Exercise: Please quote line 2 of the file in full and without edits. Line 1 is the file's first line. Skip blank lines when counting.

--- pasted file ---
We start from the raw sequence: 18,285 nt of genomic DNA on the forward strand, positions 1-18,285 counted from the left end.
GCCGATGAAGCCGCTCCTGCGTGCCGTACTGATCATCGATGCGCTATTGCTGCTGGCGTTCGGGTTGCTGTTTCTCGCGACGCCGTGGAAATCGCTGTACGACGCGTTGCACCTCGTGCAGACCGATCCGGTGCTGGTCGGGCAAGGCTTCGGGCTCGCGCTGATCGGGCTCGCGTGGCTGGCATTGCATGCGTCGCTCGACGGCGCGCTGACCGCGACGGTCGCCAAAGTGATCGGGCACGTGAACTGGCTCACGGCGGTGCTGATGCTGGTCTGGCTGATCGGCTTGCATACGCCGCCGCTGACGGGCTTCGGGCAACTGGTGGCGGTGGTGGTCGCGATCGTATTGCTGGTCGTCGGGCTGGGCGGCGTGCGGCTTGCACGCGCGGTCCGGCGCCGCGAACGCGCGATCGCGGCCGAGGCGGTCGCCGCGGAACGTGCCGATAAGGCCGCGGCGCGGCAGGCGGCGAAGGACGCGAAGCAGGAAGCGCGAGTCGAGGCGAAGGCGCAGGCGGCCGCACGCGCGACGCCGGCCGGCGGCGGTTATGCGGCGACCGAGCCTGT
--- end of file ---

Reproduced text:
GCCGATGAAGCCGCTCCTGCGTGCCGTACTGATCATCGATGCGCTATTGCTGCTGGCGTTCGGGTTGCTGTTTCTCGCGACGCCGTGGAAATCGCTGTACGACGCGTTGCACCTCGTGCAGACCGATCCGGTGCTGGTCGGGCAAGGCTTCGGGCTCGCGCTGATCGGGCTCGCGTGGCTGGCATTGCATGCGTCGCTCGACGGCGCGCTGACCGCGACGGTCGCCAAAGTGATCGGGCACGTGAACTGGCTCACGGCGGTGCTGATGCTGGTCTGGCTGATCGGCTTGCATACGCCGCCGCTGACGGGCTTCGGGCAACTGGTGGCGGTGGTGGTCGCGATCGTATTGCTGGTCGTCGGGCTGGGCGGCGTGCGGCTTGCACGCGCGGTCCGGCGCCGCGAACGCGCGATCGCGGCCGAGGCGGTCGCCGCGGAACGTGCCGATAAGGCCGCGGCGCGGCAGGCGGCGAAGGACGCGAAGCAGGAAGCGCGAGTCGAGGCGAAGGCGCAGGCGGCCGCACGCGCGACGCCGGCCGGCGGCGGTTATGCGGCGACCGAGCCTGT